Net income and cash flow conflict in accounting approaches and in their respective impacts on businesses. Net income includes any revenue earned within an organization especially as accrued from sales. However, it does not cater for the actual payments or instances of cash payments. Therefore, despite having made actual money within the transactions it cannot be used since it is not considered as cash at hand. Cash flow is money in currency form that a business receives and spends during a specific financial period. The focus however on any company’s financial management department should be on both cash flow and net income. This is because although liquid cash is necessary in warranting transactions, receivables are also an important aspect of the business (Brigham, & Ehrhardt, 2010).

Question 2

The absorption costing income statement is used when the Cost Volume Profit (CVP) analysis is not important and in instances where an organization needs to calculate its manufacturing gross profit. The variable costing income statement is used to analyze CVP since the break-even point and the contribution margin are effortlessly determined from the document. Manufacturing organizations are the only firms that require two separate income statements. However, only one can be used in an organization’s operations since they have to choose one method of valuing input materials (Horngren, Datar, & Foster, 2006). This is because the two methods yield different results because absorption costing does not include fixed costs of goods not sold while variable costing method all fixed overheads are treated as expenses even for goods not sold.

Question 3

There is a notable danger in accepting all offers that have a positive contribution margin. This is because the contribution margin may be positive but not high enough to surpass a company’s costs as noted by the break-even point. It is always prudent to consider fixed costs in the manufacturing process and whether the contribution thereby achieved is able to cover noted overheads for profit realization. Therefore, the sole consideration of a positive contribution is not valid in all instances unless the cost factor is also used. How positive a contribution margin is, acts as a vital element in any organization (Warren, James, & Jonathan, 2011).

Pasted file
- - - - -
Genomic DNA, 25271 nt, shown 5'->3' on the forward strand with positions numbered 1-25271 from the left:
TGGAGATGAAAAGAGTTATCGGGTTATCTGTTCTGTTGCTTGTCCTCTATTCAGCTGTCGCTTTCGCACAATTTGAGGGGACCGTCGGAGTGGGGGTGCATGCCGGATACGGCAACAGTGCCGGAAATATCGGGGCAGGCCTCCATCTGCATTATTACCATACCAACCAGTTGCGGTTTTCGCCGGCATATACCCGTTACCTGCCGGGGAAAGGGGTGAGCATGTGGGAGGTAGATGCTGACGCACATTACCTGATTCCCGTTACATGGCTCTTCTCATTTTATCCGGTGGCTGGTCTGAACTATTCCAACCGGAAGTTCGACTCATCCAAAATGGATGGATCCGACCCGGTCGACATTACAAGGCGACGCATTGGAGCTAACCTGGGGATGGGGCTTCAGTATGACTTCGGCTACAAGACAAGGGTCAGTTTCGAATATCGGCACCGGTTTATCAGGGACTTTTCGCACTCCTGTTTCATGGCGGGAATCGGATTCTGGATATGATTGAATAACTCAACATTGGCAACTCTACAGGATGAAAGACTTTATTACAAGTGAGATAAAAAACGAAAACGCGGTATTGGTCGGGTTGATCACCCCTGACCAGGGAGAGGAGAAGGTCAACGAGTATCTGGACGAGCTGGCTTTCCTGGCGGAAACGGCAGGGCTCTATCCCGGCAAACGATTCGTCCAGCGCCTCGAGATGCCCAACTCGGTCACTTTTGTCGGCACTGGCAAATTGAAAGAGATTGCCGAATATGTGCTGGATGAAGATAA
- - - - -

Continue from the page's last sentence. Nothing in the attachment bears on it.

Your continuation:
Question 4

The existence of high proportions of fixed costs enhances user desirability of activity based costing (ABC) methods. This is because high fixed costs are principally attributed to employee wages. ABC methods permit managers in the computation of cost per time unit in terms of capacity as well as the estimation of unit times in a given activity. This in turn saves money for the firm and creates a competitive cost saving advantage that obviously adds value to the organization’s customers (Bradtke, 2007). Activity based costing also aims at changing how costs are calculated through allocating costs to products and services according to resources they require.

Question 5

Non-traceable costs are not allocated to any specific department in an organization but eventually they have to be paid for within the affected institute. This is because every cost incurred in a company has to be expensed in the profit and loss account and therefore in a bid to set it off against any incomes that may have been made. Therefore, the costs though untraceable and unallocated, end up being remunerated within the whole company (Rayburn, 2003). This happens where there are allocated budgets for every department but other costs arising that are not budgeted for hence the company as a whole has to account for them.









Bradtke, D. (2007). Activity-Based-Costing. Munchen, Germany: GRIN Verlag.

Brigham, E. F., & Ehrhardt, M. C. (2010). Financial Management Theory and Practice. New York, NY: Cengage Learning.

Horngren, C. T., Datar, S. M., & Foster, G. (2006). Cost accounting: a managerial emphasis. Hoboken, NJ: Pearson Prentice Hall.

Rayburn, L. G. (2003). Cost accounting: using a cost management approach. Boston, MA: Irwin.

Warren, C. S., James, M. R., & Jonathan, D. (2011). Financial and Managerial Accounting. Independence, KY: Cengage Learning.

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